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Blessing in the Old Testament. A biblical theology of blessing (Part 2)

Blessing in the Old Testament. A Biblical Theology of Blessing (part 2)

This is an edited (because of space) version of part 2 of a 4 part series. It is written by Paul Barker and from the Gospel Coalition Website. Paul Barker is the regional coordinator for Langham Preaching

Last week we began to explore prosperity theology – the idea that Christians should expect the same kind of material blessing enjoyed by God’s people in the Old Testament. We looked at some of the different responses that have been made to the prosperity movement and concluded that there remains a need for a deep engagement with biblical theology. This week we will begin to highlight some of the important points that such an engagement would need to observe, beginning with the Old Testament.

Genesis 1 – The theme of blessing begins in Genesis 1. On day 5, God blesses the sea creatures and birds (Genesis 1:22). On day 6 he blesses humanity: “Be fruitful and multiply … and have dominion …” (Genesis 1:28). Blessing here is an expression of being in favour or relationship with God. It involves the gift of fertility and an ability to subdue and rule the world.

Blessing often signifies being protected by, and provided for, by God. We see this in the blessing on Noah (Gen 6:22; 8:20; 8:21-9:17); in the greetings of Boaz (Ruth 2:4, 12); and especially in the Aaronic blessing of Numbers 6:24-26. As James McKeown writes: “God bestows blessing on those who are in harmony with him.”[1] “The importance of the theme of blessing lies in its significance as an indicator of a person’s relationship with God.”[2]

Fall – The effects of sin and its spread bring the opposite of blessing; namely curse. In Genesis 3-11 the serpent is cursed (3:14); the ground is cursed (3:17); and, Cain is cursed from the ground (4:11). Noah will bring relief because the ground is cursed (5:29); and, Canaan is also cursed (9:25).

The Promises to Abraham – After all this cursing blessing is a major theme in the promises to Abraham. The Abrahamic promises seek to reverse the effects of the Fall and restore creation to the blessedness seen in Genesis 1.

First, Abraham will have a seed. This is part of the promise in 12:2 that Abraham will become a great nation.

Second, Abraham is promised a land. Like the promise of descendants, the promise of land is made explicit later, in this case in 12:7. God promises Abraham’s descendants the land in which he stands.

Third, and central to the seven clauses of Genesis 12:2-3, Abraham himself will be a blessing.

Fourth. But the blessing is not focused on Abraham. Rather, he is to become a conduit of God’s blessing to others. Other nations will be blessed through Abraham.

Separating the promises into these headings can be useful, but these promises also belong together. Taken as a whole the promises given to Abraham are programmatic for the purposes of God and thus for the narrative of Scripture, to restore the whole world. So the theme of blessing must be understood within this context – especially the purpose of blessing other nations.

At the same time we should remember that blessing is fundamentally an expression of relationship with God. To be blessed is to have God’s favour – and blessing references abound at major transition points to make this point. God promises blessing at the call of Abraham; the marriage of Isaac; the departure of Jacob for Haran; and through Jacob’s deathbed blessing of his sons.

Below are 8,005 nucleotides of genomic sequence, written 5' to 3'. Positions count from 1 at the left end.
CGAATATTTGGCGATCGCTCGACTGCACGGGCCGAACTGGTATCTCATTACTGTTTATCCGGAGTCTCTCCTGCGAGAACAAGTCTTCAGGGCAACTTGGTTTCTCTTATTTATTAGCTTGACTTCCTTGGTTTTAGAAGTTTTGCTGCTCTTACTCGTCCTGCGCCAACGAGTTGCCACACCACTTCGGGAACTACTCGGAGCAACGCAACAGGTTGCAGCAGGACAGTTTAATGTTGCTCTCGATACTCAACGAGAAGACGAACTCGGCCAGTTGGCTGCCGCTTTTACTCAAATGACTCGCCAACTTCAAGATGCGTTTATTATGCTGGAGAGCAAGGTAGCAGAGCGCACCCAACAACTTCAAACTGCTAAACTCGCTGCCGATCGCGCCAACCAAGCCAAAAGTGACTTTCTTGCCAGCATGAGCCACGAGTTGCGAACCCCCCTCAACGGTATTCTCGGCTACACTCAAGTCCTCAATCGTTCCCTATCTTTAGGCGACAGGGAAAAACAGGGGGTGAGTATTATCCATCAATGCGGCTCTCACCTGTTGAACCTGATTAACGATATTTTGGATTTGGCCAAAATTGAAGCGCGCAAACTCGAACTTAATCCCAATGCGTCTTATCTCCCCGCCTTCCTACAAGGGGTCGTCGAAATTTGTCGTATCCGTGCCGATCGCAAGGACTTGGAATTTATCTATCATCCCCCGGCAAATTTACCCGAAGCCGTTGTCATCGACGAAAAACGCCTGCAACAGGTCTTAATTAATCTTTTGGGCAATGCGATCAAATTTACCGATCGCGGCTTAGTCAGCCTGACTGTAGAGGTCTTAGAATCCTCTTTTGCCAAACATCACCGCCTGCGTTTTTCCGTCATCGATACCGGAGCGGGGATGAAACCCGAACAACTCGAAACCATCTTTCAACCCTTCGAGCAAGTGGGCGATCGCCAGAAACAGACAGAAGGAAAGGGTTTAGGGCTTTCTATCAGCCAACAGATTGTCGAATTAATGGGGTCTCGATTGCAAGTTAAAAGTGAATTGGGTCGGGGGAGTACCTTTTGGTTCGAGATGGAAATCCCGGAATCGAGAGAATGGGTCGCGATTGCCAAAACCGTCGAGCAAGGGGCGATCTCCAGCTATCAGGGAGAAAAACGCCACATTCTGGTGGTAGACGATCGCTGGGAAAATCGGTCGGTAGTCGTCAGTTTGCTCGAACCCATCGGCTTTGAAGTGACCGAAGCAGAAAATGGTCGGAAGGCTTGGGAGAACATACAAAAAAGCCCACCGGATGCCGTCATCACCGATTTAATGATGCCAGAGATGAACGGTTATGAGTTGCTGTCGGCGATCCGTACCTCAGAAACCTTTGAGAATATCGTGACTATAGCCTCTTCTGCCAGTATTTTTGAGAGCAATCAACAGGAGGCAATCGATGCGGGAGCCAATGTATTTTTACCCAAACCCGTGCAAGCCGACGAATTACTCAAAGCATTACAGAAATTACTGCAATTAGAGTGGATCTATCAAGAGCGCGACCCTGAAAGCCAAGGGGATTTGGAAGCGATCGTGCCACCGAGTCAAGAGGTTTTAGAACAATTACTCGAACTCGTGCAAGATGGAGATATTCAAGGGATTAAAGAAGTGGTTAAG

Deuteronomy 28 – The blessings of Deuteronomy 28:1-14 derive from covenant promises to Abraham. The Sinai laws add fresh detail and make it clear that the promises will be realised through Israel’s obedience to law.

These verses unquestionably speak of earthly (and not just spiritual) prosperity and fertility. We read, for example, that “the Lord will make you abound in prosperity,” (28:11). But they also serve God’s goal of bringing blessing to all the nations. As verse 10 puts it: “All the peoples of the earth shall see that you are called by the name of the Lord, and they shall be afraid of you.”

These blessings also speak of the favour and harmony that arise from the covenant relationship. As Mary J. Evans points out, “This blessing is not portrayed as a reward for keeping the law; it rests on God’s promise and is an automatic consequence of being in a relationship with him.”[6]

It is also important to remember that these blessings are corporate. They belong to an obedient people of God. If Israel is obedient, these blessings do not promise that each individual will be prosperous but rather the nation as a whole. For example the laws regarding cancelling debts, woven through Deuteronomy 15:1-11, bring blessing as they are obeyed: “There will, however, be no one in need among you, because the Lord is sure to bless you in the land, (Deut 15:4). Blessing does not remove the need for radical generosity.

We ought to note that the obedience/prosperity nexus that appears evident in Deuteronomy 28 is not always maintained – especially at the individual level – in the Old Testament. Job subverts this pattern. Proverbs 30:8 cautions against wealth, as does the law of the king in Deuteronomy 17:14-20. The ministries of Elijah and Jeremiah show examples of faithful Israelites suffering poverty despite their faithfulness. Finally the laws given through Moses restrict the accumulation of wealth and the prophets frequently rail against its abuse.

Overall then the Old Testament does presents a general pattern that connects material blessing with God’s favour, though there are important qualifiers. How do we go about applying these things to ourselves today? This is the question we will come to next week.